Threatening music plays as the American heroine approaches the border between El Paso, Texas, and Ciudad Juarez, Mexico, in the movie trailer. Crossing the line, a fierce firefight breaks out. “Nothing will make sense to your American ears,” says a mysterious voice. Flashes of more blood and explosions follow, before fixing on the ominous word, Sicario, the Latin American term for drug cartel hit man and name of the action thriller that debuted Thursday with stars Josh Brolin, Emily Blunt and Benicio del Toro.
On a real border crossing from El Paso to Juarez on Sunday, motorists saw a rather different sight. About thirty Juarez residents lined the entry lane bearing signs with messages such as “No somos sicarios,” or “We are not hit men.” Speaking to a local newspaper, they said they were protesting the bloody portrayal of their city in the movie. “We are not going to let a simple film dirty all that our society has worked for,” law graduate Blanca Franco told the newspaper.
The modest protest followed angry declarations by Juarez mayor Enrique Serrano, who called on residents to boycott Sicario. “It hurts the image of Juarez people and for that reason I invite people not to see it,” Serrano told reporters. He even said he was looking at suing the movie producers for damaging Juarez’s image, which could hit investment and tourist dollars, but he later backed away from this action.
Such anger towards an action movie reflects a larger debate about the portrayal of Mexico in Hollywood, and of turning the bloody tragedy of the drug war into entertainment. It is a common complaint here that Mexicans only seem to appear in American movies as sombrero wearing peasants or gun toting gangsters. However, Mexico also has its own industry of narco films and now soap operas. One of the biggest hits is the series El Senor de los Cielos or Lord of the Skies, – coproduced in Mexico and the U.S. – which portrays the rise and fall of a Juarez drug lord. It has been a roaring success here while politicians moan it glamorizes the narco lifestyle.
Denis Villenueve, the French-Canadian director of Sicario, claims he is trying to bring public awareness to the tragic bloodbath in Mexico. “We all know in this room how much violence is there,” he said at a Cannes press conference. “As a North American I know that I share part of a responsibility for that…As a filmmaker, I feel a responsibility…to embrace that reality.”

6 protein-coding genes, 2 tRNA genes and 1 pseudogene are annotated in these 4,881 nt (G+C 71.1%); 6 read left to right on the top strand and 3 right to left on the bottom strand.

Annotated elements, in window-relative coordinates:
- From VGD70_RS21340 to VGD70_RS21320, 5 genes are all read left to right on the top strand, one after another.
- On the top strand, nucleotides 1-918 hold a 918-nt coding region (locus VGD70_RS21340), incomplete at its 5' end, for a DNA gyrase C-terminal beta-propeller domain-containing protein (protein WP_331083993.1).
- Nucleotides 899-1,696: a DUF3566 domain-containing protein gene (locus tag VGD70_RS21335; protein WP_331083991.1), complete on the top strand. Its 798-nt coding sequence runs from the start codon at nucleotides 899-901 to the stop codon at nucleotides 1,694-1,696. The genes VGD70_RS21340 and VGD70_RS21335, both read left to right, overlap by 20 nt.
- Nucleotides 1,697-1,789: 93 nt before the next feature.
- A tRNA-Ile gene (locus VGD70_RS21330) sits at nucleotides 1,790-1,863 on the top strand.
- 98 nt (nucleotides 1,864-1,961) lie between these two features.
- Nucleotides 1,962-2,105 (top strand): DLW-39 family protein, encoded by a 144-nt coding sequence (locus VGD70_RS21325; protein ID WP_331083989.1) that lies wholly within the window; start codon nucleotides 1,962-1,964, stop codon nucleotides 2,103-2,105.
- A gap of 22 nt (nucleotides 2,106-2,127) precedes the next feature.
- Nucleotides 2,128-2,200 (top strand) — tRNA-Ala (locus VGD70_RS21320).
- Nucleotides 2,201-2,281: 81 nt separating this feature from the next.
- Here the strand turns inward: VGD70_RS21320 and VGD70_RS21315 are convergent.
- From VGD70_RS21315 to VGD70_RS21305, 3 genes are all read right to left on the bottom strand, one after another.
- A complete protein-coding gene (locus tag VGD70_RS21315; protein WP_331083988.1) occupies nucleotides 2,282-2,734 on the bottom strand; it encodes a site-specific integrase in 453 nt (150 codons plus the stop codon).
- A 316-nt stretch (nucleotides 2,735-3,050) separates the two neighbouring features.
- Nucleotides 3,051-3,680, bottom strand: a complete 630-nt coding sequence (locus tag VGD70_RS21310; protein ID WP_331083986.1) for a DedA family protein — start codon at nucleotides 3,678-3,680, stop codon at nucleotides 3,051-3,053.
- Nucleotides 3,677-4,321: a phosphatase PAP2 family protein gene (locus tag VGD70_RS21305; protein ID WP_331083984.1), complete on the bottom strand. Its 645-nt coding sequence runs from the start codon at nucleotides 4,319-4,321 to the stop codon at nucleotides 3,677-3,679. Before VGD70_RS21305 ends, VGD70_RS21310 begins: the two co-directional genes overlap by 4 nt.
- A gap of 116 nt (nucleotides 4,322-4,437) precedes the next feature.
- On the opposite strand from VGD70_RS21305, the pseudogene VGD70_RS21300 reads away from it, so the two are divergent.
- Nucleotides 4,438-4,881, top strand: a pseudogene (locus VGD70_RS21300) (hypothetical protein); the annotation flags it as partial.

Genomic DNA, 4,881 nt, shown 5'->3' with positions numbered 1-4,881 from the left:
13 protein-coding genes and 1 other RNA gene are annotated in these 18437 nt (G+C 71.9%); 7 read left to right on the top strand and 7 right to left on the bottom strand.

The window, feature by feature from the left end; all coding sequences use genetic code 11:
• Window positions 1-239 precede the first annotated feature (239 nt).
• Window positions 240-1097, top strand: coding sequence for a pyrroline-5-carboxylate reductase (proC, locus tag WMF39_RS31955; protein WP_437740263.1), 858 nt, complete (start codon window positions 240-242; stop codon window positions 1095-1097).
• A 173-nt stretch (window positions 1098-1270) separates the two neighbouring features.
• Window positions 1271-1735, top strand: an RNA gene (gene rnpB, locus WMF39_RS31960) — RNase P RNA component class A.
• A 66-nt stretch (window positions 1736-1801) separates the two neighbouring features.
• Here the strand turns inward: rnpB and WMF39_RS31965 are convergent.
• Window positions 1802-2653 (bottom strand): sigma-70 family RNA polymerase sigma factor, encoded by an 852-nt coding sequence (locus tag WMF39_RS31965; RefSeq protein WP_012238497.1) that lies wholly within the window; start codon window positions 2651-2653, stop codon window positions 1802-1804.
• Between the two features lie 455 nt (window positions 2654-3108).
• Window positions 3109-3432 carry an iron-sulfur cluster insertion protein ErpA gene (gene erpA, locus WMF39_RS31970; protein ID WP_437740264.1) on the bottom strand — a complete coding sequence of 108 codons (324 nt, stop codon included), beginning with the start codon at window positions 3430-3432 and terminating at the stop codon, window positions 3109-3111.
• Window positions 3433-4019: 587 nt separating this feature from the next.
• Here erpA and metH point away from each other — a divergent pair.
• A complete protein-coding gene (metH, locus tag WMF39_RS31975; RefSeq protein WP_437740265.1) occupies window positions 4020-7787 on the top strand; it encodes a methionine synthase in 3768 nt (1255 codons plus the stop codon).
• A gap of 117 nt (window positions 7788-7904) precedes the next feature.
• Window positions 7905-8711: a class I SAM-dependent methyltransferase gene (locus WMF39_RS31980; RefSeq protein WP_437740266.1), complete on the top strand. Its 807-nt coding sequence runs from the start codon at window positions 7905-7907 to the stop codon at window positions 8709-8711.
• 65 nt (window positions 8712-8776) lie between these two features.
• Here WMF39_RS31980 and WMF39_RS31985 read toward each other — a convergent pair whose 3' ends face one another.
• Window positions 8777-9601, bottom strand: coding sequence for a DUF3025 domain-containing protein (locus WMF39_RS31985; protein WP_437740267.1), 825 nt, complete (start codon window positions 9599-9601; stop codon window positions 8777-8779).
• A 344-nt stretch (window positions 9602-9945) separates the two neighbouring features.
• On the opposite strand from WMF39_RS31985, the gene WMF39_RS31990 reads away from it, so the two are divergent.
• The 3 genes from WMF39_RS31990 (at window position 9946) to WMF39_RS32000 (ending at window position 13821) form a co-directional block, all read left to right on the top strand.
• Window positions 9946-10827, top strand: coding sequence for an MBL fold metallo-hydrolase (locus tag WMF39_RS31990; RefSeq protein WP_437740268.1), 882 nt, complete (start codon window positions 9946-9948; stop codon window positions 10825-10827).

The protesters retort that Sicario portrays a reality that is no longer true. Juarez became the most homicidal city in the world in 2010 as the Sinaloa Cartel battled a local mob for control of billion dollar trafficking routes. That year saw more than 3,000 homicides in the city of 1.3 million. However, the turf war ended amid arrests, social work and possibly a truce between the cartels. Last year, there were 538 murders, and it was out of the top twenty most violent cities. Cartel violence has moved to southern Mexican states such as Guerrero, where traffickers produce heroin.
Even so, other Juarez residents say their mayor is wasting time battling Hollywood. “There has been a reduction in homicides, but we still have big problems of violence, disappearances, poverty and corruption,” says Sandra Ramirez, a social worker in an NGO called Strategic Plan for Juarez. “The mayor should be focused on fixing these problems, not on talking about a film.”
Irving Rodriguez, a Juarez rapper who goes by the stage name Axer Kamikaze, believes that films can help influence children to join a cartel. However, he says factors such as poverty and impunity are also crucial. “Many kids in the barrios here have little education and end up being educated by what they watch on the TV. They see a drug trafficker with a big car and jewels and want to be that person.” Rodriguez was in a street gang and had friends murdered, but now works in slums trying to steer kids away from becoming the new generation of sicarios.
While now showing in the United States, Sicario will not actually premier in Mexico until December. Still, many Mexicans in the border region can cross to U.S. theaters, and there is also a thriving pirate DVD industry here, with street vendors often hawking new releases for as little as a dollar. Ramirez says that protests only give more publicity to the movie. “This could have gone unnoticed as one more action film, but the mayor is drawing attention to it. There is a reverse psychology that makes people here interested. They want to see what the fuss is about.”
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